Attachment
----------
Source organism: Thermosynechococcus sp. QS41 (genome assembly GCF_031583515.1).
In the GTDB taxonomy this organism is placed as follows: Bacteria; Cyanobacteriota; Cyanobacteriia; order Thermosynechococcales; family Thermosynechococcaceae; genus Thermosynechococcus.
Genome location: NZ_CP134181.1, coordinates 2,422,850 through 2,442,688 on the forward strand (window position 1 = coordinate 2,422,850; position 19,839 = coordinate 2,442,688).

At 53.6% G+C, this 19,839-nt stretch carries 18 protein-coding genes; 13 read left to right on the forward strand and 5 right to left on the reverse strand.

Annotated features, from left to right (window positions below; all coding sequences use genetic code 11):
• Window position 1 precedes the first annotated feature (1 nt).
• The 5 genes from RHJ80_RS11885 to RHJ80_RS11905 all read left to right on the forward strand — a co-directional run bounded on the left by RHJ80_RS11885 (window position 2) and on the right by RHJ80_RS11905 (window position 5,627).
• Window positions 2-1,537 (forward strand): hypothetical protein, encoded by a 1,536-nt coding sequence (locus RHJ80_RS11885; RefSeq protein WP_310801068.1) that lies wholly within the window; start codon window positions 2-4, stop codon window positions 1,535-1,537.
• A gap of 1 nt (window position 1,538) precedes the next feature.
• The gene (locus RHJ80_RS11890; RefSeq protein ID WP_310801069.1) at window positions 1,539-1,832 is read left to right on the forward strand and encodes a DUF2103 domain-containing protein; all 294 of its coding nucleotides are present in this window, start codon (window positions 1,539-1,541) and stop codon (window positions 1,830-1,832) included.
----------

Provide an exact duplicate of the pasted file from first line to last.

Source organism: Thermosynechococcus sp. QS41 (genome assembly GCF_031583515.1).
In the GTDB taxonomy this organism is placed as follows: Bacteria; Cyanobacteriota; Cyanobacteriia; order Thermosynechococcales; family Thermosynechococcaceae; genus Thermosynechococcus.
Genome location: NZ_CP134181.1, coordinates 2,422,850 through 2,442,688 on the forward strand (window position 1 = coordinate 2,422,850; position 19,839 = coordinate 2,442,688).

At 53.6% G+C, this 19,839-nt stretch carries 18 protein-coding genes; 13 read left to right on the forward strand and 5 right to left on the reverse strand.

Annotated features, from left to right (window positions below; all coding sequences use genetic code 11):
• Window position 1 precedes the first annotated feature (1 nt).
• The 5 genes from RHJ80_RS11885 to RHJ80_RS11905 all read left to right on the forward strand — a co-directional run bounded on the left by RHJ80_RS11885 (window position 2) and on the right by RHJ80_RS11905 (window position 5,627).
• Window positions 2-1,537 (forward strand): hypothetical protein, encoded by a 1,536-nt coding sequence (locus RHJ80_RS11885; RefSeq protein WP_310801068.1) that lies wholly within the window; start codon window positions 2-4, stop codon window positions 1,535-1,537.
• A gap of 1 nt (window position 1,538) precedes the next feature.
• The gene (locus RHJ80_RS11890; RefSeq protein ID WP_310801069.1) at window positions 1,539-1,832 is read left to right on the forward strand and encodes a DUF2103 domain-containing protein; all 294 of its coding nucleotides are present in this window, start codon (window positions 1,539-1,541) and stop codon (window positions 1,830-1,832) included.